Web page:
MaltaToday previous editions

MALTATODAY 13 December 2020

Issue link:

Contents of this Issue


Page 1 of 51

2 maltatoday | SUNDAY • 13 DECEMBER 2020 NEWS Delivery fee of just €1 per day for orders up to 5 newspapers per address To subscribe 1. Email us your choice of newspapers, recipient's name, address, contact number to production 2. Forward cheques payable to Miller Distributors Ltd on address: Miller House, Airport Way, Tarxien Road, Luqa LQA1814 Queries on other news- papers and magazines, production@ maltatoday Same-day delivery of your favourite Sunday newspaper Monday-Friday MaltaToday Midweek • €1 BusinessToday • €1.50 Sunday MaltaToday • €1.95 ILLUM • €1.25 Support your favourite newspaper with a subscription New executive chairman for Air Malta MATTHEW VELLA FINANCE minister Clyde Caru- ana will be appointing David G. Curmi as new executive chairman of Air Malta. The airline was passed under the portfolio of the new finance minister in Robert Abela's recent reshuffle, removing it from under economy minister Silvio Schem- bri. Curmi is a financial services pro- fessional and corporate executive, serving as Chief Executive Officer of MAPFRE MSV Life plc, and sits on the boards of a number of list- ed companies including MAPFRE Middlesea plc, MIDI plc and Plaza Centres plc. Curmi, who was also a former president of the Chamber of Commerce, will be replacing the former Labour MP Charles Man- gion in his role as executive chair- man. A finance ministry spokesman confirmed the decision but would not divulge any details, stating that Curmi's pay package would be "far less" than the remunera- tion for previous Air Malta CEO Clifford Chetcuti. Curmi will have the daunting task of ensuring that the ailing national airline, which entered COVID-19 with losses running into the millions, will be eligible for state aid under EU rules. Under EU rules, state aid is strictly only possible for airlines which registered losses due to the pandemic. Curmi's appointment also comes at a time when many pilots have lost their job at Air Malta and flights and connectivity has been reduced to a trickle. In April, Mal- taToday reported that the airline was bracing itself for a loss of €130 million, of which €30 million in- cluded ticket refunds from COV- ID-19 cancellations. Air Malta has so far refrained from publishing its accounts for the financial year ending 2019, with over eight months elapsing since the national airline's annual appointment with the press. The national airline usually pub- lishes its annual figures in April. The Maltese government could be playing for time ahead of an official request from Brussels for a substantial state aid injection for the airline. The effects of the COVID-19 pandemic will allow the government to state its case, even though Air Malta itself has not yet resolved its own opera- tional issues. If Air Malta was insolvent before COVID-19 hit, it might not quali- fy for State aid. Way back in February, despite structural reforms and new acqui- sitions for both aircraft and flight management software, Air Malta still suffered the brunt of reduced air travel to Mediterranean des- tinations like Tunisia, as well as from the price of oil. In 2019, auditors Pricewater- houseCoopers noted "proposed transactions" in Air Malta's busi- ness plan would "give rise to fund- ing that meets liquidity require- ments". While in 2017, the company re- ported operating losses of €10.8 million, the airline registered a small €1.2 million profit, prior to restructuring costs. But this was down to clever book entries that allow the Maltese gov- ernment to inject more cash in the airline. Under state aid rules, Air Malta can no longer use tax- payers' cash after the €200 million restructuring programme of 2012. So in 2018, the airline revalued its properties upwards, which gave it a €16 million boost and pad €223 million in accumulated losses from previous years. The real money-spinner for Air Malta however were the millions paid by the Maltese government to buy the airline's landing rights at London Heathrow and Gat- wick airports. To do this, the gov- ernment created a company to acquire the slots and then lease them back to the airline. Those landing rights were given a speculative value of €33.8 mil- lion just for the summer alone. The same was expected to hap- pen in the financial year ending March 2019, which accounts are not yet published, where the win- ter slots would be valued at €22.8 million. David C. Curmi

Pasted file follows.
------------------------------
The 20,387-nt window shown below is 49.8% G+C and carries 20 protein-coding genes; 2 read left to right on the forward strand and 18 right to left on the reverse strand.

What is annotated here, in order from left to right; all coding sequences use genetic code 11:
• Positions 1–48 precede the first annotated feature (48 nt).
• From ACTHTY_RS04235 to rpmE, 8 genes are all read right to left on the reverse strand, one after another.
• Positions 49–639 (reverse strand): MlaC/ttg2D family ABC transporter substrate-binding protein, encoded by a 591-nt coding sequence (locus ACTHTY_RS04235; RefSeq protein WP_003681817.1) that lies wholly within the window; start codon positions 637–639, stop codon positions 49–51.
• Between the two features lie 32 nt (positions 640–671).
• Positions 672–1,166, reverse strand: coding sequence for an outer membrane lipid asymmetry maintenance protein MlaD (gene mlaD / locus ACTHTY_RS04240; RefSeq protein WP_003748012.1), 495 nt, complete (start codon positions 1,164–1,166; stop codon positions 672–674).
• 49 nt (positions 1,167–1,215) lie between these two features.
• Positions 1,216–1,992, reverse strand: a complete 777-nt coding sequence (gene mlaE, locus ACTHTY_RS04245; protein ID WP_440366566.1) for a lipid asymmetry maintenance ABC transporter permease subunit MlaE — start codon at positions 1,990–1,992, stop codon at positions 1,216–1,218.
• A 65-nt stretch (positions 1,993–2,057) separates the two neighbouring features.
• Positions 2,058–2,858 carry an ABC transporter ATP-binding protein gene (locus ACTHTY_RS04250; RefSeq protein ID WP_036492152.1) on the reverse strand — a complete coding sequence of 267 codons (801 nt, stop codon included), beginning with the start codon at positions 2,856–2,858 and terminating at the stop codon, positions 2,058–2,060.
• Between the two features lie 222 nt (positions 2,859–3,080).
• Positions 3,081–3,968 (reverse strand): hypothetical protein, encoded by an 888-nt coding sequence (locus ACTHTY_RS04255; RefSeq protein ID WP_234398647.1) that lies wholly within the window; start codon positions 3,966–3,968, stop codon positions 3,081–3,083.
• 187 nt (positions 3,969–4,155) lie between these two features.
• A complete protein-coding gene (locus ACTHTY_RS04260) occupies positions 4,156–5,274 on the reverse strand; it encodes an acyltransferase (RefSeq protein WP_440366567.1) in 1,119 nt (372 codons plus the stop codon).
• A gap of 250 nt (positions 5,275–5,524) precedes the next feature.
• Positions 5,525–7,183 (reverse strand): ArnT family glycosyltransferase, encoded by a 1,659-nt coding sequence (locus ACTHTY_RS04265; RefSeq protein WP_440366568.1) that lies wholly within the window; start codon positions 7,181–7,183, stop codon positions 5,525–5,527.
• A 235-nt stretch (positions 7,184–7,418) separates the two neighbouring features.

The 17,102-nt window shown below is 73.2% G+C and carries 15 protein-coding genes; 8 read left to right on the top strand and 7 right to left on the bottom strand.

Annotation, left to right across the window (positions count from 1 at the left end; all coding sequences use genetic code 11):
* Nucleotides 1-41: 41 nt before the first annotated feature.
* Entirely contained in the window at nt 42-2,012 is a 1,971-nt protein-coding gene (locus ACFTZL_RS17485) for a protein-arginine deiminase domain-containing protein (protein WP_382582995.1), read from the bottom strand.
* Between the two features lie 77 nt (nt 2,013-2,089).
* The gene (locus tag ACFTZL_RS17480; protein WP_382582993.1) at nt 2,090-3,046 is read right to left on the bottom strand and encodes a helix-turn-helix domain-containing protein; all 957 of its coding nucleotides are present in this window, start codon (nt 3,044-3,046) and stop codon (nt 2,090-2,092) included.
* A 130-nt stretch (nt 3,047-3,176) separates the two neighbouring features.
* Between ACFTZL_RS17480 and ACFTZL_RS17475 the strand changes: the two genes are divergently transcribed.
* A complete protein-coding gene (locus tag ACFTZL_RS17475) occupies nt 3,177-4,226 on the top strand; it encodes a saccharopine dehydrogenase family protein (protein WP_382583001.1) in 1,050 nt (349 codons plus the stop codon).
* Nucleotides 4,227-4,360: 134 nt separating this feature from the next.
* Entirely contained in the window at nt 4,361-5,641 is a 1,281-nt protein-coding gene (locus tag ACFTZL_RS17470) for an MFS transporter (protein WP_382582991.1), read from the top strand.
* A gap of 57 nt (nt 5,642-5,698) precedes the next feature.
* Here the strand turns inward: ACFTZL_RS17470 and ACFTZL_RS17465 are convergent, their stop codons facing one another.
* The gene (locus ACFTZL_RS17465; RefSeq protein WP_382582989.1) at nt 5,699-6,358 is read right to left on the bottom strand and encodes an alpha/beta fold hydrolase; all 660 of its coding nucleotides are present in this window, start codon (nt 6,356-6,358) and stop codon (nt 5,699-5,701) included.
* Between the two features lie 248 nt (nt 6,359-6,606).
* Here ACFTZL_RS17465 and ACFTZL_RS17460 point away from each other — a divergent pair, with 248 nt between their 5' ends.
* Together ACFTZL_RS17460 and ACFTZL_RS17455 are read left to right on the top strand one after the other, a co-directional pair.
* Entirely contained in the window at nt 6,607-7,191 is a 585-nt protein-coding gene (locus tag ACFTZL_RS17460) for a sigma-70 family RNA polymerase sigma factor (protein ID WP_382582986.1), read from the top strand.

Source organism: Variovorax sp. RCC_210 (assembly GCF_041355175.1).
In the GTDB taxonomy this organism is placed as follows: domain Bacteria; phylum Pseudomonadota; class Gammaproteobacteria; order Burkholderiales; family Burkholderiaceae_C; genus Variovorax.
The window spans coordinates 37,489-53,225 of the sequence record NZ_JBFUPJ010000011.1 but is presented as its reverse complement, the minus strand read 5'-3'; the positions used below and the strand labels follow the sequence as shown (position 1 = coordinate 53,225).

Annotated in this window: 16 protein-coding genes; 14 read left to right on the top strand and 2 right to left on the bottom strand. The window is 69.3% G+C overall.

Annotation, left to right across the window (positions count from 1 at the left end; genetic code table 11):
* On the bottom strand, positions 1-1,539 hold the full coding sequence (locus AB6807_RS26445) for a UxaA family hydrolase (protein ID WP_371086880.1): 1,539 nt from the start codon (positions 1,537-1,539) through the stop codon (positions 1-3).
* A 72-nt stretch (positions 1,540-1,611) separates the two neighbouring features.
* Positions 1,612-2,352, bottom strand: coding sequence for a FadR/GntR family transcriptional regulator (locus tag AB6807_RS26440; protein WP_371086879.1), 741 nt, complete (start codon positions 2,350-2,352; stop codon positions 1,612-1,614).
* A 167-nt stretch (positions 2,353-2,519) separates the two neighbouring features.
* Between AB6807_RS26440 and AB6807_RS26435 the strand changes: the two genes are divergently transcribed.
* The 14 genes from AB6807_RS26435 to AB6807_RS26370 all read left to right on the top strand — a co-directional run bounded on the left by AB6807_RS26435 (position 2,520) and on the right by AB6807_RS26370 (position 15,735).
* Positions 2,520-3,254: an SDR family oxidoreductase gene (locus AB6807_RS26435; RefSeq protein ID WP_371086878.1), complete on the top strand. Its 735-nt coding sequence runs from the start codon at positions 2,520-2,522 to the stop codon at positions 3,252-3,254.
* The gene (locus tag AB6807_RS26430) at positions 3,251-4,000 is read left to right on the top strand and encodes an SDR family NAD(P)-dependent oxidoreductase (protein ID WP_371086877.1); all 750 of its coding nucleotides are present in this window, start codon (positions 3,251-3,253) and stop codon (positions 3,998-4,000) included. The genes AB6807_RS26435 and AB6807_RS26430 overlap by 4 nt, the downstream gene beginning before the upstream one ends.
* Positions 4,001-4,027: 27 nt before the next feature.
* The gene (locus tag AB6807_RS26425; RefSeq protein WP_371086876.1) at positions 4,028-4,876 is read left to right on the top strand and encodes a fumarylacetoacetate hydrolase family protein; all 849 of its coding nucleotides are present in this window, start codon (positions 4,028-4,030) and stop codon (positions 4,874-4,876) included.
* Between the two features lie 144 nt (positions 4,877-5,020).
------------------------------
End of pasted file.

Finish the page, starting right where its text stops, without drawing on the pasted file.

Articles in this issue

Links on this page

Archives of this issue

view archives of MaltaToday previous editions - MALTATODAY 13 December 2020